Review | 20th Century Women
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20th Century Women
Movie Critic Dave's Ratings
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3.0
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Movie Critic Dave's Ratings
Stars
3.0
Grade
User Stars
Total Votes: 3
Average Rating: 3.33
3.33
Rate!
0.0
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Release:
January 20, 2017
Rated:
R
Run Time:
119 min
Homepage:
Budget:
$7,000,000
Revenue:
$5,664,764
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Review
By Movie Critic Dave

In my humble opinion, the greatest stories are the ones that build the strongest characters. Writer/director Mike Mills has illustrated an uncanny ability to do just that with interesting works such as Beginners - which earned veteran actor Christopher Plummer his first Academy Award - and the lesser-known, Thumbsucker. But as Mills pushes on with this character-driven approach, his efforts continue to gain notoriety. As is the case with his new Oscar-contending release, 20th Century Women.


Dorothea (Annette Bening) is a single mother raising her teenage son Jamie (Lucas Jade Zumann) in Southern California during the late 70s. And when Dorothea recognizes her inability to properly raise Jamie on her own, she enlists the help of her trusty tenant, a punk-loving twenty-something (Greta Gerwig), as well as Jamie's best friend and teenage crush Julie (Elle Fanning). These trio of women impart their singular wisdom and world views on the impressionable young man as he embarks on adulthood.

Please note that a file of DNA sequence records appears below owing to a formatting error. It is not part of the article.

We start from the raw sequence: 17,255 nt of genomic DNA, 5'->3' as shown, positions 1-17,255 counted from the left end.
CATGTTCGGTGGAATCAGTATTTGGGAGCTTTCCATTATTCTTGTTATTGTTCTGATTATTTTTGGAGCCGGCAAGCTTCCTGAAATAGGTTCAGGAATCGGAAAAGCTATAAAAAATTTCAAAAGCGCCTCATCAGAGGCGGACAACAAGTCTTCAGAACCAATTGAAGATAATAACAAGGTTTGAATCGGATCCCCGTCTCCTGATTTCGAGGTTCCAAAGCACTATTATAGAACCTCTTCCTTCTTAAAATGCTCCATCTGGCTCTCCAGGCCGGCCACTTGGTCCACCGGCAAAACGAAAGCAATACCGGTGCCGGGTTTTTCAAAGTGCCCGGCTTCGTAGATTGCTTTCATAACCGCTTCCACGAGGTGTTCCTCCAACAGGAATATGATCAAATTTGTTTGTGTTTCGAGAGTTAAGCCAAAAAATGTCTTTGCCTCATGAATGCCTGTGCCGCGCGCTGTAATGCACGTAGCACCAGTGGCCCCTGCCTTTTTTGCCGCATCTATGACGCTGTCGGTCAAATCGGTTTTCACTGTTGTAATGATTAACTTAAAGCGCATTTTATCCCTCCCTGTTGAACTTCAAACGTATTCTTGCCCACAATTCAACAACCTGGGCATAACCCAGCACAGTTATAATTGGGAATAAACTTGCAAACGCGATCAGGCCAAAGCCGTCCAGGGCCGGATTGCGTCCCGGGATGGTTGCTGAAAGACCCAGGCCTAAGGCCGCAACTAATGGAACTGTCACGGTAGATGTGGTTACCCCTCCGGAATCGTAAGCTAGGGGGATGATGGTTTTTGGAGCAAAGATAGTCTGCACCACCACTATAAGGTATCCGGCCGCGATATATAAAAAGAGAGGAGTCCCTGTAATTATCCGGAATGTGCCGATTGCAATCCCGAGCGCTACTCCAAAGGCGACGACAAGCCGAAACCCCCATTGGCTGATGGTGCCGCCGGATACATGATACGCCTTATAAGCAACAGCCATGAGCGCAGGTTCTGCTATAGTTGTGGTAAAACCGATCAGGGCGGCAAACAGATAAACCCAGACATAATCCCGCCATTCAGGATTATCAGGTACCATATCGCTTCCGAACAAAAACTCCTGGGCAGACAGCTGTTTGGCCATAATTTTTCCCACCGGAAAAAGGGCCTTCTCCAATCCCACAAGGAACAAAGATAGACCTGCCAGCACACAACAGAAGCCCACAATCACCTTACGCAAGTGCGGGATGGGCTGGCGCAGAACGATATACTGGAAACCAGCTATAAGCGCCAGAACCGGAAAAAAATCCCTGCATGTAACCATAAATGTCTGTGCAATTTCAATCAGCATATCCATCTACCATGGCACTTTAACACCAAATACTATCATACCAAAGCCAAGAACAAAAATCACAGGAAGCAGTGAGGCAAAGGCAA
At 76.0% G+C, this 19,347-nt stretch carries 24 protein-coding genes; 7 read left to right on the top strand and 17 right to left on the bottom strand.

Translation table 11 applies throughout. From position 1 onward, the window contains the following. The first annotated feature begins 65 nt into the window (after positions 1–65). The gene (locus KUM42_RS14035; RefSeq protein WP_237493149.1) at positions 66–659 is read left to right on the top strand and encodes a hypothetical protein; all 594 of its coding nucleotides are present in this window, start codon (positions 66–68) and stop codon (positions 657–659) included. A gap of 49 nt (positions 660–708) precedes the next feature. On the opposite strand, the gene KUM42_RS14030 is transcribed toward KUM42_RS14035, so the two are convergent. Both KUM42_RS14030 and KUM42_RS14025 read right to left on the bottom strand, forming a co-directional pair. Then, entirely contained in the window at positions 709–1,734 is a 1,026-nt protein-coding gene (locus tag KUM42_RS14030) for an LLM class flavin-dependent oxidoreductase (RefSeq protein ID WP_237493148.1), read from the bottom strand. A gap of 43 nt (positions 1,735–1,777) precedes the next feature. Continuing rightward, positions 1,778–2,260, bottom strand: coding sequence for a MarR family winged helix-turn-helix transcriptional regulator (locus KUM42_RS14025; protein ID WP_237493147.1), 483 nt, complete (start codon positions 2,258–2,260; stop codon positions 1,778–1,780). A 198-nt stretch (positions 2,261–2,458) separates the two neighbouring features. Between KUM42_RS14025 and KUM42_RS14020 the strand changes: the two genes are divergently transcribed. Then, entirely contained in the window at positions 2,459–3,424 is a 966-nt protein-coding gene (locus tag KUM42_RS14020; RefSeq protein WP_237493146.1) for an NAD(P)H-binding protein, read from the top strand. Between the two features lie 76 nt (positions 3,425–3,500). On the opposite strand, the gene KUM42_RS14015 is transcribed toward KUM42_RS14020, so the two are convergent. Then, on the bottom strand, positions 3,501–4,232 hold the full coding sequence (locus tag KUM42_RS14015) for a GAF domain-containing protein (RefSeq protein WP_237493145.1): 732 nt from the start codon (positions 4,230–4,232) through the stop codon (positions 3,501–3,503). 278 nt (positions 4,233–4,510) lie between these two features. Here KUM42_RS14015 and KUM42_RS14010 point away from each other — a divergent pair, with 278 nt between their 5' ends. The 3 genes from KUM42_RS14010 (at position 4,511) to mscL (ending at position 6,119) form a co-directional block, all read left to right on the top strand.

20th Century Women represents a hearty and comical coming-of-age story that puts its characters first. Mills doesn't obsess with the progression of the story as much as he finely tunes these multi-layered characters, and the result is a fun-filled depiction of the maturation process. Annette Bening has received (and earned) a large amount of awards season acclaim for her role as Jamie's independent and often cynical mother. She morphs into her character with unfettered ease and as Bening regularly delivers Mills' perfectly-scripted one-line zingers, Dorothea becomes an organic and complex persona that commands the audience's attention. In addition to Bening, supporting stars Greta Gerwig, Elle Fanning, Billy Crudup and Lucas Jade Zumann all offer exceptional turns. Gerwig separates herself from the pack with one of 2016's finest supporting performances. A few moderate issues with pacing haunt this nearly two-hour endeavor, yet 20th Century Women includes enough humor and soul to stand out as another successful film from a rare character-first writer/director.

 

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